A whiff of Weimar in London

Wikipedia helpfully explains that the Proms is an eight-week summer season of daily orchestral classical music concerts and other events presented by the BBC and held annually, predominantly in London’s Royal Albert Hall in London. The concert series dates back to 1895. In the context of classical music festivals, Jiří Bělohlávek has described the Proms as “the world’s largest and most democratic musical festival”.

This past Thursday the Israeli Philharmonic, led by Zubin Mehta, suffered the repeated disruption of its concert by demonstrators, to the point that the BBC cut off its live broadcast and played recordings of the evening’s program instead. John Burn’s New York Times report characterizes the demonstrators as “pro-Palestinian,” but Stephen Pollard observes in the Telegraph:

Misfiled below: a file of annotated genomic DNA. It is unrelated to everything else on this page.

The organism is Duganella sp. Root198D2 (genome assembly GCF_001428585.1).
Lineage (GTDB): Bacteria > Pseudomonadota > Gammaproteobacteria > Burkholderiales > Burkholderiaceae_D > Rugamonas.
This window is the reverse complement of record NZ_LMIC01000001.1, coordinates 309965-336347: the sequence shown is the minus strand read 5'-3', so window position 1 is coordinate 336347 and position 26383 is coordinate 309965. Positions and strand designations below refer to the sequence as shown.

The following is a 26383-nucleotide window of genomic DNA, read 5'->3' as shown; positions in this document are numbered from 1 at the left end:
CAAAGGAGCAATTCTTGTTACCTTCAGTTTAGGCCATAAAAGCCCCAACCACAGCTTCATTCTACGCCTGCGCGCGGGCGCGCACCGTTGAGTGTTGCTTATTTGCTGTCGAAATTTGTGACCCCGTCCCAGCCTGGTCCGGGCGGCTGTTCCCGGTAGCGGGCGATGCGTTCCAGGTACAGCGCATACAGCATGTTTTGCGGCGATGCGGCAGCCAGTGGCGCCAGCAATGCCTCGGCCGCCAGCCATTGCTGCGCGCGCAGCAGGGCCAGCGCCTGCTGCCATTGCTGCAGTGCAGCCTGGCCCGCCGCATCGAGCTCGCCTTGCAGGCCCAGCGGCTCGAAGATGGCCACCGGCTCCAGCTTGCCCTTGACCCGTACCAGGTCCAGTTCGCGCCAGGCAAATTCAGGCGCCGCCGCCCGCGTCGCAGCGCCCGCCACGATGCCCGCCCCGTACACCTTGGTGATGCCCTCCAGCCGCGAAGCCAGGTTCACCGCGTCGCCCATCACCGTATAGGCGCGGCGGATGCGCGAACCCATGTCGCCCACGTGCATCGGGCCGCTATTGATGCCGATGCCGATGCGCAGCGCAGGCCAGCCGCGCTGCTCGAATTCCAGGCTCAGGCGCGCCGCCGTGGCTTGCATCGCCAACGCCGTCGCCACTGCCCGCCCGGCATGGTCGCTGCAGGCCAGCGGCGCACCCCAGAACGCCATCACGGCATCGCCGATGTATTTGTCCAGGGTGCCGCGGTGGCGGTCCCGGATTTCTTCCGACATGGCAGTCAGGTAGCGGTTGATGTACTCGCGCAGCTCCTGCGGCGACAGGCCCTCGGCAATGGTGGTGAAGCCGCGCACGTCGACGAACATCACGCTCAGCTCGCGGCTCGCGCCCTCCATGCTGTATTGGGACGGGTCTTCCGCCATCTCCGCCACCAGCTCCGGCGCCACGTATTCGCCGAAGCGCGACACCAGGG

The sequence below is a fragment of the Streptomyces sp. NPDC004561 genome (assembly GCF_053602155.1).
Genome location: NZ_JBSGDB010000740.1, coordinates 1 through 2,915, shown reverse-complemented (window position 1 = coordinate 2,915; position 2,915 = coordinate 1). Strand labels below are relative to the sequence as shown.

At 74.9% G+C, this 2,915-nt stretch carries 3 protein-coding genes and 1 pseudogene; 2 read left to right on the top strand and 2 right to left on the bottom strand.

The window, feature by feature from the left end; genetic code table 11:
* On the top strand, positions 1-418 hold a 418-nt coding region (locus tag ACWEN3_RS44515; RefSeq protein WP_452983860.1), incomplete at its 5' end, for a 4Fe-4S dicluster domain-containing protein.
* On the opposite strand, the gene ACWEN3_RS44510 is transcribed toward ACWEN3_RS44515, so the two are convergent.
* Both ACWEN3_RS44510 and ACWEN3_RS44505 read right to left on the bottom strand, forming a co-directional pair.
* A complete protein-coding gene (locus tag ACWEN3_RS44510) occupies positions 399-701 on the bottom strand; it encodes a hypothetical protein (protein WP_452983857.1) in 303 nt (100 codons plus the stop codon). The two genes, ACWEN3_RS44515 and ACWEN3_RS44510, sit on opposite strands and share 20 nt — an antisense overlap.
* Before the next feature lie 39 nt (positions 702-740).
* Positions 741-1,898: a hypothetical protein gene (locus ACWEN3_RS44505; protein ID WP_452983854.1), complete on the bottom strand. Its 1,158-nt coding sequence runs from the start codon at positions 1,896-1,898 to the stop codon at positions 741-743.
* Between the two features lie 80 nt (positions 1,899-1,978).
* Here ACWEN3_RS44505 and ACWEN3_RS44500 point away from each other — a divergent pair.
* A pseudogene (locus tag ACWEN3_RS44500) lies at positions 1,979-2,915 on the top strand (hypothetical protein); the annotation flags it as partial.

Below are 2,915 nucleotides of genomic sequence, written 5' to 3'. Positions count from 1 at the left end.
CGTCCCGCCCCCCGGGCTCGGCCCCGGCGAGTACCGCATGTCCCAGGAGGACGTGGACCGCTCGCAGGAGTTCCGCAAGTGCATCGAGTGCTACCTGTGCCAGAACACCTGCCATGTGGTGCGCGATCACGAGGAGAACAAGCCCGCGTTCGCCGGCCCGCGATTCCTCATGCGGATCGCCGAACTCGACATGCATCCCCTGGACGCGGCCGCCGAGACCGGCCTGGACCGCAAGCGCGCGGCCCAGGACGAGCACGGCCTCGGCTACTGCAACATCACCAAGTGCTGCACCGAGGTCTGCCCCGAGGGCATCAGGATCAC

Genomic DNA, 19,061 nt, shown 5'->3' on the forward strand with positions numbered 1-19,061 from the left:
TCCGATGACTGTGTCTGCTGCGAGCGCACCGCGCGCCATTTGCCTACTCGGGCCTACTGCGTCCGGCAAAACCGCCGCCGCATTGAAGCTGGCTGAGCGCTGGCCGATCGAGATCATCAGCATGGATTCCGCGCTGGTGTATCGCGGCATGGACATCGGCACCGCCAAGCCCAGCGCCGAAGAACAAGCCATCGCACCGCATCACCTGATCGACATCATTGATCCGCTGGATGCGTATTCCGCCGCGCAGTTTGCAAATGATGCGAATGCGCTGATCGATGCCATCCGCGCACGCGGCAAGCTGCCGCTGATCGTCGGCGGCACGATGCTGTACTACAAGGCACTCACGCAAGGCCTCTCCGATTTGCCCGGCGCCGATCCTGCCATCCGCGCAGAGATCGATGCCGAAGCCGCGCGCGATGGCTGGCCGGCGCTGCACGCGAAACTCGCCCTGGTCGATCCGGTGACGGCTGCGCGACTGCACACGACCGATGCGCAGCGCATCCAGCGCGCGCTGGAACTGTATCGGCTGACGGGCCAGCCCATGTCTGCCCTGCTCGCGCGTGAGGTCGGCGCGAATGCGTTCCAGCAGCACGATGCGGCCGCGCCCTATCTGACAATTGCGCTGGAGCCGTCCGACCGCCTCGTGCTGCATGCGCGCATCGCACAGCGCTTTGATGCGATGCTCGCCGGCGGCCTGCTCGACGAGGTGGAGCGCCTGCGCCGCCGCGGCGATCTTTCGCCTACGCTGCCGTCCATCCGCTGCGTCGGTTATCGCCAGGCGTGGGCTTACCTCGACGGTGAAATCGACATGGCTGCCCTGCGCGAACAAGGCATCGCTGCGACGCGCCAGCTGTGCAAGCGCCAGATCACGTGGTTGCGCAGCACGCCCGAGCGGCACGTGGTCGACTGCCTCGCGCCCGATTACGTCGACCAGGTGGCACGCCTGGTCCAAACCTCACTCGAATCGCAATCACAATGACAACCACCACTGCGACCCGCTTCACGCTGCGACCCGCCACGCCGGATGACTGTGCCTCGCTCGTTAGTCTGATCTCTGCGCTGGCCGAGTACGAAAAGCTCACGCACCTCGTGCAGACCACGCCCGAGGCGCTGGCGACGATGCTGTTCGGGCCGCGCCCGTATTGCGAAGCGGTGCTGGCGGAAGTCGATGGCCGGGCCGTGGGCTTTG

Thursday night’s events can only be understood in the context of anti-Semitism. When have there been similar protests against “violations of international law and human rights,” as was chanted on Thursday, by any other country? And this in the middle of the Arab Spring, when genuine protesters for human rights are daily risking their lives in Syria against a murderous dictatorship.

If, indeed, this was a protest against the actions of the Israeli government, rather than against Jews, where have been the similar disruptions of performances by Russian, Chinese, Turkish, Iranian or any number of other nations’ musicians? What about disruptions of British national companies, in protest at British human rights abuses? To pose the question is to answer it. There’s little doubt in my mind that this was an action motivated specifically by the fact that the performers were playing in the national orchestra of the Jewish state.

Verum Serum has posted two videos of concert disruptions here. The phenomenon on display extends to precincts well beyond London, but it is probably no accident that this episode took place in what Melanie Phillips calls Londonistan.

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